Seasonal Correlations Could Play Out
We like to generally look at monthly seasonal performance to know what we are up against. This year has been different. January is typically a strong month according to the chart below shown by investopedia.com.
Looking at April simply, it looks like it should be up. January should have also been up, but as we painfully remember, took a downturn. We worry that April could be like January.
In another popular seasonal relationship, the January effect would tell us that this is a year filled with risk based on a weak January performance.
At current price levels, it does not appear that there is much memory of January's price action.
Fear Of Rate Hike Disappeared
After the last Fed meeting the Fed seemed to change its language to appear more dovish. They added that global and financial markets 'pose risks' which sent the message they were backing off imminent rate hikes.
The Fed Funds futures, which the Fed Chairperson has said publicly she tracks, does not call for a rate hike until possibly December. If something were to change in Fed speak that would imply sooner, the market will likely price it in on the downside.
We are in a of web of 'what ifs.' If the global economy does pose risks then the markets take a hit. If they don't then the Fed can raise rates, which implies a market hit.
Core CPI Rising
The main driver that can cause the Fed to raise rates is CPI which is inching higher.
The next read will be April 14th to see how it progressed.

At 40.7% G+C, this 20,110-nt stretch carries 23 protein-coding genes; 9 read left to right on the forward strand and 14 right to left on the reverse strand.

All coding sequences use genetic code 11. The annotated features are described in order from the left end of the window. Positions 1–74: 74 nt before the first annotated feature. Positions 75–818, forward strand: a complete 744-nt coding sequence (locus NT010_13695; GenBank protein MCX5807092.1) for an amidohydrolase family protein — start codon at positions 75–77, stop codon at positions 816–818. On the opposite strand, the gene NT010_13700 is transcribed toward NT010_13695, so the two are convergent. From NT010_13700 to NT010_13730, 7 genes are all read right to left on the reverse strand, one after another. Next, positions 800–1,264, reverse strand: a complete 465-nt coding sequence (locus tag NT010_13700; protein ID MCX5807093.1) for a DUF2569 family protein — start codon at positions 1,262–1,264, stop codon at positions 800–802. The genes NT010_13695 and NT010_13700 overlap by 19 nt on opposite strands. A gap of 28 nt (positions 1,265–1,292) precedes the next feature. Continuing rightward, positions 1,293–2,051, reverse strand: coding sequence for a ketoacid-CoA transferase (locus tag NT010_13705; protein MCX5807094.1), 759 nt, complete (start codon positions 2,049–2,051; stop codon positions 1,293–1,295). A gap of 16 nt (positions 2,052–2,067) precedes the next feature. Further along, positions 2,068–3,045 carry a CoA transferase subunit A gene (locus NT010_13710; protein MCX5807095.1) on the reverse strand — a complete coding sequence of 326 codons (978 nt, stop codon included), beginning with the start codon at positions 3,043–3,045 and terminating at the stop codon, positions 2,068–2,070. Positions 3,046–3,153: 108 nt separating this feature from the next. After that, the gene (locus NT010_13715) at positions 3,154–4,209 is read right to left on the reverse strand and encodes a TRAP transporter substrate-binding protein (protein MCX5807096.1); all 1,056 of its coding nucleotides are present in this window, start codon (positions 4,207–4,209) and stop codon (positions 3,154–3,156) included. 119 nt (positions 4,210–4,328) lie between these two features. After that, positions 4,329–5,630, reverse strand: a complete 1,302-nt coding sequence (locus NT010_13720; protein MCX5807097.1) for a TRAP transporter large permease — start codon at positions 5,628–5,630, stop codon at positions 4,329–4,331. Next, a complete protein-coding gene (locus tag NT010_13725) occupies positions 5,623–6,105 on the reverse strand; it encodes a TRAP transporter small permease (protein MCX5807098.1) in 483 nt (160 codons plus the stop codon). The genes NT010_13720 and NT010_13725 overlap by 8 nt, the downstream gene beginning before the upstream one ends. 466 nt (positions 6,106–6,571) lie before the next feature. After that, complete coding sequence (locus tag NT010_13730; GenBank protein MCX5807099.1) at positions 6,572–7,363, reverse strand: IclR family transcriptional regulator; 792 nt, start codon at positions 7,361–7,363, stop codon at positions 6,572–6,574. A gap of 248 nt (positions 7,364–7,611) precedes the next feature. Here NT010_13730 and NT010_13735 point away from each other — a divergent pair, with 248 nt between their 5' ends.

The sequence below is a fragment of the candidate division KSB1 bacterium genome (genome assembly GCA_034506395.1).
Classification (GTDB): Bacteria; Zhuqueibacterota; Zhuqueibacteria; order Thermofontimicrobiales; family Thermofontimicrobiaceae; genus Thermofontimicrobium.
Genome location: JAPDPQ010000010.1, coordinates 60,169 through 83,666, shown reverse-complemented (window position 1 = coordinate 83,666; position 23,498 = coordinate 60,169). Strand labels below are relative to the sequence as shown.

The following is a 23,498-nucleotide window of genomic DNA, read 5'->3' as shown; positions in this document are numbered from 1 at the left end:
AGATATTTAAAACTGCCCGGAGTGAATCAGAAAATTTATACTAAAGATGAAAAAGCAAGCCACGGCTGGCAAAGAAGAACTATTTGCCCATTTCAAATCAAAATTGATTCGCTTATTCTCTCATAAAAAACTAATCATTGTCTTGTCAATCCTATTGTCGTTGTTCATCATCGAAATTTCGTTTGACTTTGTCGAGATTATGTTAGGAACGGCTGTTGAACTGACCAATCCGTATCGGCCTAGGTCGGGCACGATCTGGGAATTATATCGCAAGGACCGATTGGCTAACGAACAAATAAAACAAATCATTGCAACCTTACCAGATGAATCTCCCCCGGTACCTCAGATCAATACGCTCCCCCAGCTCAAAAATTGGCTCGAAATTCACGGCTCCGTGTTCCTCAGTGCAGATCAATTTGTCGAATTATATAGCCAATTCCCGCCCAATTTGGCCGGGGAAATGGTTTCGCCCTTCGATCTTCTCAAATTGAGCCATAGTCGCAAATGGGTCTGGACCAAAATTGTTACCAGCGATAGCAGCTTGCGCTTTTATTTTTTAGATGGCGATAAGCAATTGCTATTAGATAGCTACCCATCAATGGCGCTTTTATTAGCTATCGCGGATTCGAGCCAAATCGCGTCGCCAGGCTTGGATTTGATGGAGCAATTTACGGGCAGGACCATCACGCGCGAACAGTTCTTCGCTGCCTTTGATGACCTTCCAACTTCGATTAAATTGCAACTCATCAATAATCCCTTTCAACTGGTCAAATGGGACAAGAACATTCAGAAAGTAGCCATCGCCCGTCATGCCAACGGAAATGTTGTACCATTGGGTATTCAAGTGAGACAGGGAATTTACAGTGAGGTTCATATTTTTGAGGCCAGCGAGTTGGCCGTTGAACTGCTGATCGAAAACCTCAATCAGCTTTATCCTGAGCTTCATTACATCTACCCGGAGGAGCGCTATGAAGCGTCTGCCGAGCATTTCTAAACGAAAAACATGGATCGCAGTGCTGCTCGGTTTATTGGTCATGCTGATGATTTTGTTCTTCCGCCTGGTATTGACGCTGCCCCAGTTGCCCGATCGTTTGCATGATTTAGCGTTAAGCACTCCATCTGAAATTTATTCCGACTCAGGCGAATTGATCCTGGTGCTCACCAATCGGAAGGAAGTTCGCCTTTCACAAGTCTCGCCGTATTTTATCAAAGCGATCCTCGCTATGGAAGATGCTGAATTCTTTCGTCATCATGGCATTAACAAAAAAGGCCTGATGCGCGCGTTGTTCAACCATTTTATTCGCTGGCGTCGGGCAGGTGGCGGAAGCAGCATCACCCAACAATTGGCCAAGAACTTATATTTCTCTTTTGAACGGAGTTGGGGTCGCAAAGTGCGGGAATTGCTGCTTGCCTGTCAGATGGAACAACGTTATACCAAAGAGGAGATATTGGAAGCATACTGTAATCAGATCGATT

Oil Inventories Keep Rising
The fair reason as to why oil prices have been precipitously dropping is rising inventory levels. Inventories continue to climb in the US and abroad. The blue line below shows the trajectory of the rise in the US and compares it to the last 5 years (in grey).
The oil price bounce off the recent lows initiated when OPEC was reported to potentially agree on output limits. For oil to keep rising, we think they'd have to follow through on that which is an unknown.
If inventories continue to drive the oil price lower, given recent relationships, we expect it to weigh on the overall stock market's price level.
Picking tops and bottoms is not usually a successful business model. The best traders and portfolio managers catch on to a trend and ride it out both for stocks and markets. Here, because the moving averages have changed in oil and gold we think that is a change in trend and that it can weigh on the overall markets, specifically the S&P 500. That said, calling tops and bottoms is difficult and everybody should do their own work and come to their own decisions. At the very least we bring some fair concerns that should be paid attention to in a potentially frothy market.
Elazar Advisors, LLC specializes in earnings and predicts, analyzes and reacts to earnings and earnings events as well as developing current company and macro stories with a hedge fund perspective.
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Disclosure: All investments have many risks and can lose principal in the short and long term. This article is for information purposes only. By reading this you agree, understand and accept that you take upon yourself all responsibility for all of your investment decisions and hold Chaim Siegel, Elazar Advisors, LLC, bestideas, their related parties, and its authors harmless.
Disclosure: I am/we are short ES, QO AND QM.
I wrote this article myself, and it expresses my own opinions. I am not receiving compensation for it (other than from Seeking Alpha). I have no business relationship with any company whose stock is mentioned in this article.
Additional disclosure: These are volatile instruments and we may make portfolio decisions which can cause us to trade in or out them for a number of reasons at any time.